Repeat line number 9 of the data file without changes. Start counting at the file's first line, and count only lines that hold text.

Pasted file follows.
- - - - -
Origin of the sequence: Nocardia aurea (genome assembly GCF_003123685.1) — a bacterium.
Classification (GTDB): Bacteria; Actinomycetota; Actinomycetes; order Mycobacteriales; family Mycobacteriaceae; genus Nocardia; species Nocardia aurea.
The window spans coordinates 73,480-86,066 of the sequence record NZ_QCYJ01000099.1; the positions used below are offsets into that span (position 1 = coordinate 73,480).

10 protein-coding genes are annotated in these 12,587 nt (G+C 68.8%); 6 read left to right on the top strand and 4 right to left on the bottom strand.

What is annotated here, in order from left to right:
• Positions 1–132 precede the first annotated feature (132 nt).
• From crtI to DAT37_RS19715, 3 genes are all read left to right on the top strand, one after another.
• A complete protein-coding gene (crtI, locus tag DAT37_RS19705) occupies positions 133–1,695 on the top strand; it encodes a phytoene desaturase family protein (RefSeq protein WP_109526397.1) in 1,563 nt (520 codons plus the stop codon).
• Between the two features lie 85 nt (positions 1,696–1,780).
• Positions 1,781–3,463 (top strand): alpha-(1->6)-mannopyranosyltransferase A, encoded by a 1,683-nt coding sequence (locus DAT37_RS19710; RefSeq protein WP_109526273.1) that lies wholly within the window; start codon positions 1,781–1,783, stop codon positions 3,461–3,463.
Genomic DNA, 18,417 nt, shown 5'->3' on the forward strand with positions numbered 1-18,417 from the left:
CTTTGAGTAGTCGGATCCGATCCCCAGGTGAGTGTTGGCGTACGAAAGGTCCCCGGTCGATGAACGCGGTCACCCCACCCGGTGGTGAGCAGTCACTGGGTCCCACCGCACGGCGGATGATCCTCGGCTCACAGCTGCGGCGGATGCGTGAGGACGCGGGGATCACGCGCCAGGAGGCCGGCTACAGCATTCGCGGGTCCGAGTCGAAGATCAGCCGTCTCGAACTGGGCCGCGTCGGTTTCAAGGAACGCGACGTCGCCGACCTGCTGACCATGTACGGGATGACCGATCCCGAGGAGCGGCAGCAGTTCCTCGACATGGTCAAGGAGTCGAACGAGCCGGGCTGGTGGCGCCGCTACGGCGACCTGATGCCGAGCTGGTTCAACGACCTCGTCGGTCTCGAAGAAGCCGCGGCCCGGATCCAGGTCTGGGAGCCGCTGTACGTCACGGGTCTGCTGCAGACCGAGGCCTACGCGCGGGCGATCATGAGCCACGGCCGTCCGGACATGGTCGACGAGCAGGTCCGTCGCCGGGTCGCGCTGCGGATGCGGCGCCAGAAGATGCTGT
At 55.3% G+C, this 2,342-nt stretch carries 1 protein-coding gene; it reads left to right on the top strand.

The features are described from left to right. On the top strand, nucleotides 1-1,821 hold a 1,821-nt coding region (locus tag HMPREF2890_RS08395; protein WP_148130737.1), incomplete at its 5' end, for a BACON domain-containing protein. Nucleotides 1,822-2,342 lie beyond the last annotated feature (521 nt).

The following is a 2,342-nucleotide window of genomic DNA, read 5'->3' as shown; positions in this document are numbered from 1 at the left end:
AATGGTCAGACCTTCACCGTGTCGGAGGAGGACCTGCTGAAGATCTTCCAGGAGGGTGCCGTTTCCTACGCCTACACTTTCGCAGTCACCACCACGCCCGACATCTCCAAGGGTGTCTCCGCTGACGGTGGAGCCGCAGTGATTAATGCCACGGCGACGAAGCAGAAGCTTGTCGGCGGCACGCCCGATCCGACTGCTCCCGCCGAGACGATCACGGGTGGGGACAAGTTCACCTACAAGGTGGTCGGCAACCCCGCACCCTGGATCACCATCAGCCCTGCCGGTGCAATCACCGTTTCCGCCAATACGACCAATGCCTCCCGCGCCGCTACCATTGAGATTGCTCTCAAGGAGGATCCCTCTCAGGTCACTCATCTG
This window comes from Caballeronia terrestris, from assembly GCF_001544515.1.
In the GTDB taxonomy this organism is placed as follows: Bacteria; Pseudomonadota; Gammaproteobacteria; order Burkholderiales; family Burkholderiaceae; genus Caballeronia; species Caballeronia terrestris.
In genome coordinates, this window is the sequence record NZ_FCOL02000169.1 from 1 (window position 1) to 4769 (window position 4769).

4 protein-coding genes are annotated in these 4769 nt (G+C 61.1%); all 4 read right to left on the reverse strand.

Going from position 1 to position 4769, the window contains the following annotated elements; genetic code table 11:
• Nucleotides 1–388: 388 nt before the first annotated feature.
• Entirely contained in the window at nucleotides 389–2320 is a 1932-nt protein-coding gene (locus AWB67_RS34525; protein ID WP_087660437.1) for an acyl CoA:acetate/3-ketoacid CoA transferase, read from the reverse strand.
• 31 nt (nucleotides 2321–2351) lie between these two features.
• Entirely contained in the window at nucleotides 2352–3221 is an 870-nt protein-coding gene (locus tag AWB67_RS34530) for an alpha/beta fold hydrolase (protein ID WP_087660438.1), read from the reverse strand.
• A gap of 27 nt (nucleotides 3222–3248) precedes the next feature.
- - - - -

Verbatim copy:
• Between the two features lie 85 nt (positions 1,696–1,780).